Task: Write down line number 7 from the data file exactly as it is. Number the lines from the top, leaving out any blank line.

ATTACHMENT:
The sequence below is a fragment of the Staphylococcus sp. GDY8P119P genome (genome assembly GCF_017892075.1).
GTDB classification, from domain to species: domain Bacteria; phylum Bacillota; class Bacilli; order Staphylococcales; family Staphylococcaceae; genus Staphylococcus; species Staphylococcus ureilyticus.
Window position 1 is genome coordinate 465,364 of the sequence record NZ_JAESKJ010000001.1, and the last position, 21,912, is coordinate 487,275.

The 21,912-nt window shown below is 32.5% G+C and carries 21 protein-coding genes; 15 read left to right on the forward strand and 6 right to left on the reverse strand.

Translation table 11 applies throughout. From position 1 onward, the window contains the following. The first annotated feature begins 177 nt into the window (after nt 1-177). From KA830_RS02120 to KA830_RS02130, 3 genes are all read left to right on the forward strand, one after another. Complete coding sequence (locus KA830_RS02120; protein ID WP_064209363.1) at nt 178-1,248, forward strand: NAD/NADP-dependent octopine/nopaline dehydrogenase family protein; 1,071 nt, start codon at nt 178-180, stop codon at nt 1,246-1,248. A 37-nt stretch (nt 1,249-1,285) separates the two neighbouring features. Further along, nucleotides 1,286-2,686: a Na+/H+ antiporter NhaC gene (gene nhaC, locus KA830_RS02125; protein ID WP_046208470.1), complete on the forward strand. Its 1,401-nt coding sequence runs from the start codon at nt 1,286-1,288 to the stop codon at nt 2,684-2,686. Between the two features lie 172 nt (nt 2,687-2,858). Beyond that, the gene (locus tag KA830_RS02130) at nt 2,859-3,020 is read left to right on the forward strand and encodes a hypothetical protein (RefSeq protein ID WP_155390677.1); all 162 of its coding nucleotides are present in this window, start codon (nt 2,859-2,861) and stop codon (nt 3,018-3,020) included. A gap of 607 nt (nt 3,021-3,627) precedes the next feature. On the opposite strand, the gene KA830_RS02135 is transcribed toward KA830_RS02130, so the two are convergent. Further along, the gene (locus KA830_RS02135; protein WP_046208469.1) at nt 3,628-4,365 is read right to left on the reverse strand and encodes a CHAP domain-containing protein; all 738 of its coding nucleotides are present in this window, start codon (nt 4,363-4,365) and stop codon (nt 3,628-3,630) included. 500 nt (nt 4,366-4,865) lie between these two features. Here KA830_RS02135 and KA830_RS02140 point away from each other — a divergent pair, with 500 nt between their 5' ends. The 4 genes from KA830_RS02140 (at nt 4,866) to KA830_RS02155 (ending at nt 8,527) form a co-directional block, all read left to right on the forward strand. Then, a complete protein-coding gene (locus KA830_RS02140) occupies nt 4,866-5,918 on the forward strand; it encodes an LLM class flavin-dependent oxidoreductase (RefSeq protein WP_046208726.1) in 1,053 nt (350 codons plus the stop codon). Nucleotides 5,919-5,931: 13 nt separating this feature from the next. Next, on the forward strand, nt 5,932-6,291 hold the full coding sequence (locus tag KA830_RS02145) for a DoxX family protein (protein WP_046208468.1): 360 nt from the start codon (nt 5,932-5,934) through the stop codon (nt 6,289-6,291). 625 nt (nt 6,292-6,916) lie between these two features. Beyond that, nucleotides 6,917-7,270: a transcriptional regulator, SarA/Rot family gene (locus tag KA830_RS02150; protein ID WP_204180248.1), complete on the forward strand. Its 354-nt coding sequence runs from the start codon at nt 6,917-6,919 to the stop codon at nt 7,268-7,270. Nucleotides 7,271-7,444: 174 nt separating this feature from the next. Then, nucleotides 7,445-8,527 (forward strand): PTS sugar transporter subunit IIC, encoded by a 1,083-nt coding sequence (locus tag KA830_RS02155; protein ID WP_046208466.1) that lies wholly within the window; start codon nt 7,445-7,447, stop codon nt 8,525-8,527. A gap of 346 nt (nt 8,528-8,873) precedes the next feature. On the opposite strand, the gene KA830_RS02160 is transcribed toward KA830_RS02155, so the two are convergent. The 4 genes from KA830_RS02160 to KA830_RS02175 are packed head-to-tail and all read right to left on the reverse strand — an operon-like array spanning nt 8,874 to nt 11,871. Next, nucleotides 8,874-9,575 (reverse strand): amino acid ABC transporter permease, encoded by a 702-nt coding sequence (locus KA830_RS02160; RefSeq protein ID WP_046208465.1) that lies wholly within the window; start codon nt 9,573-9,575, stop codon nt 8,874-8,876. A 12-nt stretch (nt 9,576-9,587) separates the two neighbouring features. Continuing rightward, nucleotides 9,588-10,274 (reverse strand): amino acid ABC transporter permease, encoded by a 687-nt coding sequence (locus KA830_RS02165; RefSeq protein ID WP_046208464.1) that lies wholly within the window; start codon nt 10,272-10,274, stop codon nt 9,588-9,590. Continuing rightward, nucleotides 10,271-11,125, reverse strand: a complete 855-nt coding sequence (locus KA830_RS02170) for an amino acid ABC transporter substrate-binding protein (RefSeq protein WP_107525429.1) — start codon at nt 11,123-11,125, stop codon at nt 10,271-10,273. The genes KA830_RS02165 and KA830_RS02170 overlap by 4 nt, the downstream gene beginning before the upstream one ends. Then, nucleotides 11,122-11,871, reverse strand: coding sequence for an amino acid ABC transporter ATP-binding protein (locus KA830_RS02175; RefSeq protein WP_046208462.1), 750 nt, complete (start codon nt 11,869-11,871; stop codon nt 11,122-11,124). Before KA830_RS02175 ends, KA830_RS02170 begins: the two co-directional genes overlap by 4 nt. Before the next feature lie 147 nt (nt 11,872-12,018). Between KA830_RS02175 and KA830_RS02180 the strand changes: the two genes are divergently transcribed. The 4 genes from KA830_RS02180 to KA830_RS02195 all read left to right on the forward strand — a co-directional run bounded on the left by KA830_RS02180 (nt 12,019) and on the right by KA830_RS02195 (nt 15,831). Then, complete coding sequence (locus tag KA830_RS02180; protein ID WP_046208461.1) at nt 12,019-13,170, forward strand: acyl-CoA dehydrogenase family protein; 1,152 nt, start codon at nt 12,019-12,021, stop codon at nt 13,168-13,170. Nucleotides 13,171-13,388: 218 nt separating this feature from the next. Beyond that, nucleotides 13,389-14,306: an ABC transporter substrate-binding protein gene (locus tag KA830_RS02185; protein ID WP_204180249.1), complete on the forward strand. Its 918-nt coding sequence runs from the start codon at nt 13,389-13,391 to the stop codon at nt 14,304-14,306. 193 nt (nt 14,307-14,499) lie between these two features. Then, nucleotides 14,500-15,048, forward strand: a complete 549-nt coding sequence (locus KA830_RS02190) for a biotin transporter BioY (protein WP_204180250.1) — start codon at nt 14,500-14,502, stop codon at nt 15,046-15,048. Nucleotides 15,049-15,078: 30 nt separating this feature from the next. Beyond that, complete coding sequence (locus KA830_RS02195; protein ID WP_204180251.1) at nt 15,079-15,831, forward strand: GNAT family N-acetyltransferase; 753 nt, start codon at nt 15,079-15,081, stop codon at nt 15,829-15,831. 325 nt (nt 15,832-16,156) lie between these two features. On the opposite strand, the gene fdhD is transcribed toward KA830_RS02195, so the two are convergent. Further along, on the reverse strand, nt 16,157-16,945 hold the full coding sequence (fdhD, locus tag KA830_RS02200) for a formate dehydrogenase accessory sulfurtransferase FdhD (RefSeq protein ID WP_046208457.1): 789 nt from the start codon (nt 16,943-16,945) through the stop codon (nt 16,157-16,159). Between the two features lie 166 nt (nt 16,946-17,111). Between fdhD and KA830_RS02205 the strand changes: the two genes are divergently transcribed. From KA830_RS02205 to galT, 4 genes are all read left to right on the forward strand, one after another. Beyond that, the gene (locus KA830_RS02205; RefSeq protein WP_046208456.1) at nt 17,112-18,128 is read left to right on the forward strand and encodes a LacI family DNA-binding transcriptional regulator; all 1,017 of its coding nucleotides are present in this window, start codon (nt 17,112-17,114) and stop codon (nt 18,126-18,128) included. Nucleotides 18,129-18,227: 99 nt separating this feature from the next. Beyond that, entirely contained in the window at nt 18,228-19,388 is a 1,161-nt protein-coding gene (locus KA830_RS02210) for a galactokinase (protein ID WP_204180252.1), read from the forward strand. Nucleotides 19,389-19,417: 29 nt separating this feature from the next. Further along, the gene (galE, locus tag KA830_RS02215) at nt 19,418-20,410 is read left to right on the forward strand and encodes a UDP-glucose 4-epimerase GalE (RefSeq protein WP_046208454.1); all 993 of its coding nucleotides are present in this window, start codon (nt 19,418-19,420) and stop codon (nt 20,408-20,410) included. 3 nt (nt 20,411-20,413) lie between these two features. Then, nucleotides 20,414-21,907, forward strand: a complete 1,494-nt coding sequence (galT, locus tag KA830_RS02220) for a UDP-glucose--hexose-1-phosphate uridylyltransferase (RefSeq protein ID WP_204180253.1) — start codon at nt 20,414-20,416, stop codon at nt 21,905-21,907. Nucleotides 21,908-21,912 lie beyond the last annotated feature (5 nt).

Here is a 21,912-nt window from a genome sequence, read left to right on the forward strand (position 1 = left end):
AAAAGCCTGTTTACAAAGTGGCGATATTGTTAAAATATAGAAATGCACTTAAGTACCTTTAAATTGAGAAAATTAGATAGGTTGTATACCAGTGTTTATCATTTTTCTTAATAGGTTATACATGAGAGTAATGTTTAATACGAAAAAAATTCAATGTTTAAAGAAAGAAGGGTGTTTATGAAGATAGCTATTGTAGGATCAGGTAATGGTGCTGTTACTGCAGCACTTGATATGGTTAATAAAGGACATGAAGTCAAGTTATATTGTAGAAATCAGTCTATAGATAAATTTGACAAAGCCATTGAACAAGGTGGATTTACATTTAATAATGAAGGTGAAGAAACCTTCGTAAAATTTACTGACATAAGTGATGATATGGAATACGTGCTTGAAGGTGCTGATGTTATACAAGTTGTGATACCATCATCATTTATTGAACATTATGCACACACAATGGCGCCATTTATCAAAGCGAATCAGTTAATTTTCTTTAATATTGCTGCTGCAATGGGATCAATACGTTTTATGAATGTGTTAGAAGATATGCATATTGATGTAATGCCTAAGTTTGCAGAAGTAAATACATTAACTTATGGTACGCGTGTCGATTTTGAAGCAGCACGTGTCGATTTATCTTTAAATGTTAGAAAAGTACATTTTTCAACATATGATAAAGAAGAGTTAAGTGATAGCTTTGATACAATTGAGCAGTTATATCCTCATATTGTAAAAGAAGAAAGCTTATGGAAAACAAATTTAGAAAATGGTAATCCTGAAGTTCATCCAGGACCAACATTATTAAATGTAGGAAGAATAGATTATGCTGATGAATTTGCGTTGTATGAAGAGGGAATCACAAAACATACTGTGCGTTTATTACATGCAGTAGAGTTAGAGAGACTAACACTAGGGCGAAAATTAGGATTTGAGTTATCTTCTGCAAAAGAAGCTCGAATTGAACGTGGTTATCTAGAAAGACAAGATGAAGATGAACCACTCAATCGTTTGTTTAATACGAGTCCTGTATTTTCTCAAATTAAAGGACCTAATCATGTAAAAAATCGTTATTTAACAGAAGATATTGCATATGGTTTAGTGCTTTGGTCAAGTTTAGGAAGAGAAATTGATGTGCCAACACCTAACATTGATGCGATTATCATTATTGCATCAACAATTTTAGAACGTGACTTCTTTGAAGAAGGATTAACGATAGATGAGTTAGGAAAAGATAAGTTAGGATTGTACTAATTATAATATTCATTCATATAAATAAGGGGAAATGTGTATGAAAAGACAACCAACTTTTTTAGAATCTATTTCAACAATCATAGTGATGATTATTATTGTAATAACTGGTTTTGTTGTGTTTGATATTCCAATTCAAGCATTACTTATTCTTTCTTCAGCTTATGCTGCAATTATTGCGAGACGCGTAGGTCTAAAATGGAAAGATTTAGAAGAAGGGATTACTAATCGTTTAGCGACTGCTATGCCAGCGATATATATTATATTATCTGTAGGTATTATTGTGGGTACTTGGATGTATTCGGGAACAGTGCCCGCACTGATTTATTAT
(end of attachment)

AAAAGCCTGTTTACAAAGTGGCGATATTGTTAAAATATAGAAATGCACTTAAGTACCTTTAAATTGAGAAAATTAGATAGGTTGTATACCAGTGTTTATCATTTTTCTTAATAGGTTATACATGAGAGTAATGTTTAATACGAAAAAAATTCAATGTTTAAAGAAAGAAGGGTGTTTATGAAGATAGCTATTGTAGGATCAGGTAATGGTGCTGTTACTGCAGCACTTGATATGGTTAATAAAGGACATGAAGTCAAGTTATATTGTAGAAATCAGTCTATAGATAAATTTGACAAAGCCATTGAACAAGGTGGATTTACATTTAATAATGAAGGTGAAGAAACCTTCGTAAAATTTACTGACATAAGTGATGATATGGAATACGTGCTTGAAGGTGCTGATGTTATACAAGTTGTGATACCATCATCATTTATTGAACATTATGCACACACAATGGCGCCATTTATCAAAGCGAATCAGTTAATTTTCTTTAATATTGCTGCTGCAATGGGATCAATACGTTTTATGAATGTGTTAGAAGATATGCATATTGATGTAATGCCTAAGTTTGCAGAAGTAAATACATTAACTTATGGTACGCGTGTCGATTTTGAAGCAGCACGTGTCGATTTATCTTTAAATGTTAGAAAAGTACATTTTTCAACATATGATAAAGAAGAGTTAAGTGATAGCTTTGATACAATTGAGCAGTTATATCCTCATATTGTAAAAGAAGAAAGCTTATGGAAAACAAATTTAGAAAATGGTAATCCTGAAGTTCATCCAGGACCAACATTATTAAATGTAGGAAGAATAGATTATGCTGATGAATTTGCGTTGTATGAAGAGGGAATCACAAAACATACTGTGCGTTTATTACATGCAGTAGAGTTAGAGAGACTAACACTAGGGCGAAAATTAGGATTTGAGTTATCTTCTGCAAAAGAAGCTCGAATTGAACGTGGTTATCTAGAAAGACAAGATGAAGATGAACCACTCAATCGTTTGTTTAATACGAGTCCTGTATTTTCTCAAATTAAAGGACCTAATCATGTAAAAAATCGTTATTTAACAGAAGATATTGCATATGGTTTAGTGCTTTGGTCAAGTTTAGGAAGAGAAATTGATGTGCCAACACCTAACATTGATGCGATTATCATTATTGCATCAACAATTTTAGAACGTGACTTCTTTGAAGAAGGATTAACGATAGATGAGTTAGGAAAAGATAAGTTAGGATTGTACTAATTATAATATTCATTCATATAAATAAGGGGAAATGTGTATGAAAAGACAACCAACTTTTTTAGAATCTATTTCAACAATCATAGTGATGATTATTATTGTAATAACTGGTTTTGTTGTGTTTGATATTCCAATTCAAGCATTACTTATTCTTTCTTCAGCTTATGCTGCAATTATTGCGAGACGCGTAGGTCTAAAATGGAAAGATTTAGAAGAAGGGATTACTAATCGTTTAGCGACTGCTATGCCAGCGATATATATTATATTATCTGTAGGTATTATTGTGGGTACTTGGATGTATTCGGGAACAGTGCCCGCACTGATTTATTAT